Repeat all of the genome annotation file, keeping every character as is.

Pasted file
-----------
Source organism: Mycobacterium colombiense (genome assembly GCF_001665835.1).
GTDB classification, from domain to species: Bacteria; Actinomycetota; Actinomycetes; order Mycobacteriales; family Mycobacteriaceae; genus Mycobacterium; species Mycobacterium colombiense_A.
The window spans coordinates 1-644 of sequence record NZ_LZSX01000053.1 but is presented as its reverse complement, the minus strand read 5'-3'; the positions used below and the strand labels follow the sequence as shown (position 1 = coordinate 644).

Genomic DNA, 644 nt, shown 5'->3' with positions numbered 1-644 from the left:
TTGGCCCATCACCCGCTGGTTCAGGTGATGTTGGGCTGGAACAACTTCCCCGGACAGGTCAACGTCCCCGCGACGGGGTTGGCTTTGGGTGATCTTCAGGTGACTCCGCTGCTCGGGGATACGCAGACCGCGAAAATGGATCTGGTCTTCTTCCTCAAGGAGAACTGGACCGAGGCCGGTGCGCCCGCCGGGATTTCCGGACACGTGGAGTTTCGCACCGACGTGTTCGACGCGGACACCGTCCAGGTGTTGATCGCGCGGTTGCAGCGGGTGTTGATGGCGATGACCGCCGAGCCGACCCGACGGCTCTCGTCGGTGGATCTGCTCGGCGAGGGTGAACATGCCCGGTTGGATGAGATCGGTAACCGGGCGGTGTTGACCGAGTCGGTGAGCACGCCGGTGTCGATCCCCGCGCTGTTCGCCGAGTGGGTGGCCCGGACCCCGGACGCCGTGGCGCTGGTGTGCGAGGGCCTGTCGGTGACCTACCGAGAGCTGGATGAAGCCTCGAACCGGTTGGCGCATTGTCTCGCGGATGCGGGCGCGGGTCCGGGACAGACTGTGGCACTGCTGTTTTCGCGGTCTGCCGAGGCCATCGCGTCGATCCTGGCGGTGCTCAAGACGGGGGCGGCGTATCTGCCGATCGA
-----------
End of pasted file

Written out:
Source organism: Mycobacterium colombiense (genome assembly GCF_001665835.1).
GTDB classification, from domain to species: Bacteria; Actinomycetota; Actinomycetes; order Mycobacteriales; family Mycobacteriaceae; genus Mycobacterium; species Mycobacterium colombiense_A.
The window spans coordinates 1-644 of sequence record NZ_LZSX01000053.1 but is presented as its reverse complement, the minus strand read 5'-3'; the positions used below and the strand labels follow the sequence as shown (position 1 = coordinate 644).

Genomic DNA, 644 nt, shown 5'->3' with positions numbered 1-644 from the left:
TTGGCCCATCACCCGCTGGTTCAGGTGATGTTGGGCTGGAACAACTTCCCCGGACAGGTCAACGTCCCCGCGACGGGGTTGGCTTTGGGTGATCTTCAGGTGACTCCGCTGCTCGGGGATACGCAGACCGCGAAAATGGATCTGGTCTTCTTCCTCAAGGAGAACTGGACCGAGGCCGGTGCGCCCGCCGGGATTTCCGGACACGTGGAGTTTCGCACCGACGTGTTCGACGCGGACACCGTCCAGGTGTTGATCGCGCGGTTGCAGCGGGTGTTGATGGCGATGACCGCCGAGCCGACCCGACGGCTCTCGTCGGTGGATCTGCTCGGCGAGGGTGAACATGCCCGGTTGGATGAGATCGGTAACCGGGCGGTGTTGACCGAGTCGGTGAGCACGCCGGTGTCGATCCCCGCGCTGTTCGCCGAGTGGGTGGCCCGGACCCCGGACGCCGTGGCGCTGGTGTGCGAGGGCCTGTCGGTGACCTACCGAGAGCTGGATGAAGCCTCGAACCGGTTGGCGCATTGTCTCGCGGATGCGGGCGCGGGTCCGGGACAGACTGTGGCACTGCTGTTTTCGCGGTCTGCCGAGGCCATCGCGTCGATCCTGGCGGTGCTCAAGACGGGGGCGGCGTATCTGCCGATCGA